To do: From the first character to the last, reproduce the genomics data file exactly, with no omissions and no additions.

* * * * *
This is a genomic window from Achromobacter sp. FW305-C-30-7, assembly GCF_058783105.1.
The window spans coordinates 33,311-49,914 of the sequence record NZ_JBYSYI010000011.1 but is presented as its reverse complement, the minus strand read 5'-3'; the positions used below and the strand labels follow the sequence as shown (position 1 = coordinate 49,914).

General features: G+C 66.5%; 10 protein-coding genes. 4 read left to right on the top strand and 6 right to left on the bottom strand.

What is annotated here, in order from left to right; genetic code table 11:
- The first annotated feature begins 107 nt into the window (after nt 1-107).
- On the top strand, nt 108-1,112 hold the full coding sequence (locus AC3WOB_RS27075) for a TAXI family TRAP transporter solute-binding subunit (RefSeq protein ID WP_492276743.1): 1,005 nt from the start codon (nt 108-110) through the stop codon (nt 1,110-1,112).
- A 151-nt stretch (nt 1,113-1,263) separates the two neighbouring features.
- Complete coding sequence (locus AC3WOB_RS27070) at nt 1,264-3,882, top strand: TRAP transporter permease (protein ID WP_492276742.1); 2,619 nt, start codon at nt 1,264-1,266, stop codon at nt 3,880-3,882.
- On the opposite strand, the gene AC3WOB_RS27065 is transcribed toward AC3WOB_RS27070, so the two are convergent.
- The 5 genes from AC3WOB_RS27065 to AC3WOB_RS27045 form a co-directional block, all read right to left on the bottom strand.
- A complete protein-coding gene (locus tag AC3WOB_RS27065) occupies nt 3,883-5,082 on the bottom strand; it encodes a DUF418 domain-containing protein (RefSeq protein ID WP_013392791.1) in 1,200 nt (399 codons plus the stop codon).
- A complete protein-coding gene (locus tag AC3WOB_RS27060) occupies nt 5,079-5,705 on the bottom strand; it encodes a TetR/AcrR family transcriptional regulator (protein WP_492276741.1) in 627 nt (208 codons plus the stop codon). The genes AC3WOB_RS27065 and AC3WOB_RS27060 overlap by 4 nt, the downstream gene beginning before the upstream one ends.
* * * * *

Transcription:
This is a genomic window from Achromobacter sp. FW305-C-30-7, assembly GCF_058783105.1.
The window spans coordinates 33,311-49,914 of the sequence record NZ_JBYSYI010000011.1 but is presented as its reverse complement, the minus strand read 5'-3'; the positions used below and the strand labels follow the sequence as shown (position 1 = coordinate 49,914).

General features: G+C 66.5%; 10 protein-coding genes. 4 read left to right on the top strand and 6 right to left on the bottom strand.

What is annotated here, in order from left to right; genetic code table 11:
- The first annotated feature begins 107 nt into the window (after nt 1-107).
- On the top strand, nt 108-1,112 hold the full coding sequence (locus AC3WOB_RS27075) for a TAXI family TRAP transporter solute-binding subunit (RefSeq protein ID WP_492276743.1): 1,005 nt from the start codon (nt 108-110) through the stop codon (nt 1,110-1,112).
- A 151-nt stretch (nt 1,113-1,263) separates the two neighbouring features.
- Complete coding sequence (locus AC3WOB_RS27070) at nt 1,264-3,882, top strand: TRAP transporter permease (protein ID WP_492276742.1); 2,619 nt, start codon at nt 1,264-1,266, stop codon at nt 3,880-3,882.
- On the opposite strand, the gene AC3WOB_RS27065 is transcribed toward AC3WOB_RS27070, so the two are convergent.
- The 5 genes from AC3WOB_RS27065 to AC3WOB_RS27045 form a co-directional block, all read right to left on the bottom strand.
- A complete protein-coding gene (locus tag AC3WOB_RS27065) occupies nt 3,883-5,082 on the bottom strand; it encodes a DUF418 domain-containing protein (RefSeq protein ID WP_013392791.1) in 1,200 nt (399 codons plus the stop codon).
- A complete protein-coding gene (locus tag AC3WOB_RS27060) occupies nt 5,079-5,705 on the bottom strand; it encodes a TetR/AcrR family transcriptional regulator (protein WP_492276741.1) in 627 nt (208 codons plus the stop codon). The genes AC3WOB_RS27065 and AC3WOB_RS27060 overlap by 4 nt, the downstream gene beginning before the upstream one ends.